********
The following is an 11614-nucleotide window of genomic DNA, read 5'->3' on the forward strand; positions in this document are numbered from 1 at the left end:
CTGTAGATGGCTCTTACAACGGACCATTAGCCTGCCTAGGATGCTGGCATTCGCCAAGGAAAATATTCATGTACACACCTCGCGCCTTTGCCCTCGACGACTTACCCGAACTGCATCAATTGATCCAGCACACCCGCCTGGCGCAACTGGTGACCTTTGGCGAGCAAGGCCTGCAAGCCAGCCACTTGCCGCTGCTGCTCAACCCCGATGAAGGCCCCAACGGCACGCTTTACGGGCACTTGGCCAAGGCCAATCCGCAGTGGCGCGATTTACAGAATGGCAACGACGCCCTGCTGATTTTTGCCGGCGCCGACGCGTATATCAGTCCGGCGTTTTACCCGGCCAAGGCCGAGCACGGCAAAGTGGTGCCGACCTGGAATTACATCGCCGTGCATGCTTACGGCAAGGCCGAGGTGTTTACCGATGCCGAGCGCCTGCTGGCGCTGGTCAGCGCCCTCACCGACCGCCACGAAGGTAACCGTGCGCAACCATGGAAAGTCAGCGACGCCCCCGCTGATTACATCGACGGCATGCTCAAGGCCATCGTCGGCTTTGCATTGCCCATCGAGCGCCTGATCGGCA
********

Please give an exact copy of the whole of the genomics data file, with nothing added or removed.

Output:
The following is an 11614-nucleotide window of genomic DNA, read 5'->3' on the forward strand; positions in this document are numbered from 1 at the left end:
CTGTAGATGGCTCTTACAACGGACCATTAGCCTGCCTAGGATGCTGGCATTCGCCAAGGAAAATATTCATGTACACACCTCGCGCCTTTGCCCTCGACGACTTACCCGAACTGCATCAATTGATCCAGCACACCCGCCTGGCGCAACTGGTGACCTTTGGCGAGCAAGGCCTGCAAGCCAGCCACTTGCCGCTGCTGCTCAACCCCGATGAAGGCCCCAACGGCACGCTTTACGGGCACTTGGCCAAGGCCAATCCGCAGTGGCGCGATTTACAGAATGGCAACGACGCCCTGCTGATTTTTGCCGGCGCCGACGCGTATATCAGTCCGGCGTTTTACCCGGCCAAGGCCGAGCACGGCAAAGTGGTGCCGACCTGGAATTACATCGCCGTGCATGCTTACGGCAAGGCCGAGGTGTTTACCGATGCCGAGCGCCTGCTGGCGCTGGTCAGCGCCCTCACCGACCGCCACGAAGGTAACCGTGCGCAACCATGGAAAGTCAGCGACGCCCCCGCTGATTACATCGACGGCATGCTCAAGGCCATCGTCGGCTTTGCATTGCCCATCGAGCGCCTGATCGGCA